Thirty-Eight Studies Find Soy Products Lower Cholesterol

June 23, 2000

New York (MedscapeWire) Jun 23 — Increasing evidence supports the use of soy products to lower blood cholesterol, a heart-health publication edited by cardiologists reports.

Heart and Health Reports cited a summary of 38 recent studies of the effect of soy on cholesterol: "This summary found that an average intake of 46 grams of soy protein per day reduced total cholesterol by an average of 9 percent, [low-density lipoprotein (LDL)] cholesterol by l3 percent, and triglycerides by 11 percent," the publication said.

Patients who had the highest cholesterol to start with had the greatest cholesterol-lowering benefit from soy, with some studies showing that soy raised high-density lipoprotein cholesterol.

"When we talk about the benefits of soy, we are referring to soy isoflavones and soy protein," nutritionist Stefanie Schwartz wrote in Heart and Health Reports.

"Soy isoflavones are natural plant estrogens, the unique substances thought to be largely responsible for soy's cholesterol-lowering powers," Schwartz said. "It is important to combine soy isoflavones with soy protein, because cholesterol may not be lowered when these substances are taken alone.... It's best to eat soy protein and soy isoflavones together as they naturally occur in soy-based foods."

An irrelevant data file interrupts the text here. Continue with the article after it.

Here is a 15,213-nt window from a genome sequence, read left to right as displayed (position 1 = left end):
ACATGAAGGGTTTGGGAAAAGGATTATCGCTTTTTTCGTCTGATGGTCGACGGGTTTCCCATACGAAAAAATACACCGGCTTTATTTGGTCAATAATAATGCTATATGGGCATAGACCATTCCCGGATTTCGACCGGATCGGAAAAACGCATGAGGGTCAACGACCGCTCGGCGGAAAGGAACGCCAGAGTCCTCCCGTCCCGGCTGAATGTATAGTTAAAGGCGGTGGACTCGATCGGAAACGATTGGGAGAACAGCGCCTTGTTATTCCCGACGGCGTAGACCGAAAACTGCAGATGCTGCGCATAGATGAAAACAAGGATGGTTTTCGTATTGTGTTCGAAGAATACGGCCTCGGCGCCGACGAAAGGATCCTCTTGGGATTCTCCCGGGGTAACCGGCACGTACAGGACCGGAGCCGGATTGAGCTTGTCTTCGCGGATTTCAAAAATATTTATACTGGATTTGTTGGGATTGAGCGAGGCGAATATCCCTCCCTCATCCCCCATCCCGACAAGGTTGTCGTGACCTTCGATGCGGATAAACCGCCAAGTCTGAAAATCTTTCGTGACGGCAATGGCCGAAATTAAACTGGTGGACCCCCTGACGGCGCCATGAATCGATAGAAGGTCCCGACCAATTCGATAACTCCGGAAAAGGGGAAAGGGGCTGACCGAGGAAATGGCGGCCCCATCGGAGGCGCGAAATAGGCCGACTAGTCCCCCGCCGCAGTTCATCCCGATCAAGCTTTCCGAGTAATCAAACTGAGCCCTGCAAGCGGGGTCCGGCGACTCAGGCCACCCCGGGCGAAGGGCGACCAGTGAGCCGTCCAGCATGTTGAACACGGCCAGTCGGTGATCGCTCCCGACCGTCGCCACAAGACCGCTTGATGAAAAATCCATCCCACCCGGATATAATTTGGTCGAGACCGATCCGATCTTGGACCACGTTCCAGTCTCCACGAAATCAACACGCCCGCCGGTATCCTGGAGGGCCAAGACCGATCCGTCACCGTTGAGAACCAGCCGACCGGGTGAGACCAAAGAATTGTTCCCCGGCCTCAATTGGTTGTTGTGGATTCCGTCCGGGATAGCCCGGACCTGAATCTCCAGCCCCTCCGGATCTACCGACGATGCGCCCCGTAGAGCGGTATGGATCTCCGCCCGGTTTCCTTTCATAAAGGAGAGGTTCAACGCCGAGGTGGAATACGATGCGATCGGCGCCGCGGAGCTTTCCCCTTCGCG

Schwartz recommended a diet of 25 grams of soy protein with 50 to 60 milligrams of isoflavones daily. Such a diet not only will help prevent heart disease, she said, but also may be advantageous to "lower your cholesterol, keep your arteries elastic, inhibit LDL cholesterol from oxidizing, and help prevent menopausal hot flashes and osteoporosis."

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